Theses results led to further studies where ‘skinny bacteria’ (Bacteroides) were transferred into normal mice these mice subsequently lost weight.  ‘Fat bacteria’ (Firmicutes) were also transferred into normal mice and those mice subsequently gained weight.

Further studies then used human twins with discordant gut microbe; One twin presented with more ‘skinny’ bacteria and the other with more ‘fat’ bacteria. The bacteria morphology also correlated to their weight. The bacteria from each twin was transplanted to a germ free mouse and as predicted the mouse presented with that particular twins body composition.

These results suggest that our bacterial ecology play a crucial role in weight management and digestive health.  Basically the  type of bacterial colony living within our tummy has the ability to affect the amount of calories we absorb into our bodies, calorie storage and sugar cravings. Therefore our bacteria keep us healthy, prevents digestive problems like irritable bowl and leaky gut in addition to keeping us at our ideal weight.

How do we change our bacterial colony from fat to skinny bacteria. 

  1. Change your diet (prebiotic) Skinny bacteria need prebiotic elements like fibre and some compounds that are indigestible but are food for these bacteria. These compounds are found in many fruits and vegetables. The chubby ‘fat’ bacteria love sugar, and in combination with yeast gobble it up and force us to crave more sugar and store and absorb more. In order to feed and nourish the good bacteria we must avoid processed foods and eat a diet rich in fruits and vegetables.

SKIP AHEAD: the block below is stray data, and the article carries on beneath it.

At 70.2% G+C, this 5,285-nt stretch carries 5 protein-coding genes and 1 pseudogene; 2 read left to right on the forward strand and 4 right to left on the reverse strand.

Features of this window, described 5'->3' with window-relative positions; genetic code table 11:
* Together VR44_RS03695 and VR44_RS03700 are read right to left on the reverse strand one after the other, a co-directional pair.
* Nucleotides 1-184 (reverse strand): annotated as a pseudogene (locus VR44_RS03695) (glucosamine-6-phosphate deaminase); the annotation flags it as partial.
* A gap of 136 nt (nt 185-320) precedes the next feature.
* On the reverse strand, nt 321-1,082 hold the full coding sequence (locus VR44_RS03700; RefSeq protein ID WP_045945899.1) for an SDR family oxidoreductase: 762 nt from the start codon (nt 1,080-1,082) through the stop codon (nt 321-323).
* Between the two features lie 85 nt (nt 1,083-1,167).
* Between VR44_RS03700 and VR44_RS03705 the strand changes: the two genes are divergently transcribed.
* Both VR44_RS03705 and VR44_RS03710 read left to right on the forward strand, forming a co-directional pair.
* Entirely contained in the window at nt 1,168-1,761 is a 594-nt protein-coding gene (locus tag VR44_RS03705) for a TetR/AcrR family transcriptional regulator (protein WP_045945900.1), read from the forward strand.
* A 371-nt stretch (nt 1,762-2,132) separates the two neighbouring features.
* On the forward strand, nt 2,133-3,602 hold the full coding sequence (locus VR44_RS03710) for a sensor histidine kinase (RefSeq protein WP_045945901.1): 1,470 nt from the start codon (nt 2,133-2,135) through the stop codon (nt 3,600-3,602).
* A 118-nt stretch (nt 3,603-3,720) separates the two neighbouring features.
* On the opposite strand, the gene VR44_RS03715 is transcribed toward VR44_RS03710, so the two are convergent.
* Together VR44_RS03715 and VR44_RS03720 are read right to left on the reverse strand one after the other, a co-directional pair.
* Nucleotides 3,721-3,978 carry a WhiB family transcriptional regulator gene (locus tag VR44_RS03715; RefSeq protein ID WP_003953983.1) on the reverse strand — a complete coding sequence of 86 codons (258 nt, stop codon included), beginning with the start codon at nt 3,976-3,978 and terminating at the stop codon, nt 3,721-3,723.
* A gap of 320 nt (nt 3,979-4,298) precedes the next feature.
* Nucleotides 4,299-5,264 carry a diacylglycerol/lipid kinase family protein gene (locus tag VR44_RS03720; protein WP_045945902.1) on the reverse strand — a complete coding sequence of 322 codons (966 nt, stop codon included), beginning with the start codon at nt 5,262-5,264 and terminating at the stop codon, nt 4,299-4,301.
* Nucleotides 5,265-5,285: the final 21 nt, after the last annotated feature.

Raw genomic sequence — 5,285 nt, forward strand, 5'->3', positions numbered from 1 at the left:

2. Add Probiotics (50 billion CFU + per day) In order to help change the ratio of skinny verse fat bacteria adding a probiotic can help shift this balance in the right direction. You should find a probiotic with a minimum of 10 different bacterial strains to add diversity. Take these probiotics for a minimum of 3 months in addition to adding fermented foods rich in natural bacteria.
  3. Add Fermented foods Fermented foods are commonly vegetables which have been clultered to grow good bacteria. Eating these fermented food every day can help keep the good bacteria in plentiful supply. (Examples of fermented foods include; homemade sauerkraut, pickled cucumbers and kimchee) We will be sharing some of our amazing fermented food recipes in our next health post.
  4. No Sugar naughty bacteria and yeast love sugar, avoiding sugar will starve them and give the good guys an opportunity to grow
  5. No Gluten, (Is the protein found in wheat and other grains)
    1. For many people gluten is an irritant to the epithelial cells that line the gut wall, causing holes in our gut lining. When our gut lining has holes or also know as leaky it will then allow pathogens and the naughty bacteria into our blood stream hence affecting our immune system. In many cases we many develop food intolerances, allergies  and autoimmune problems.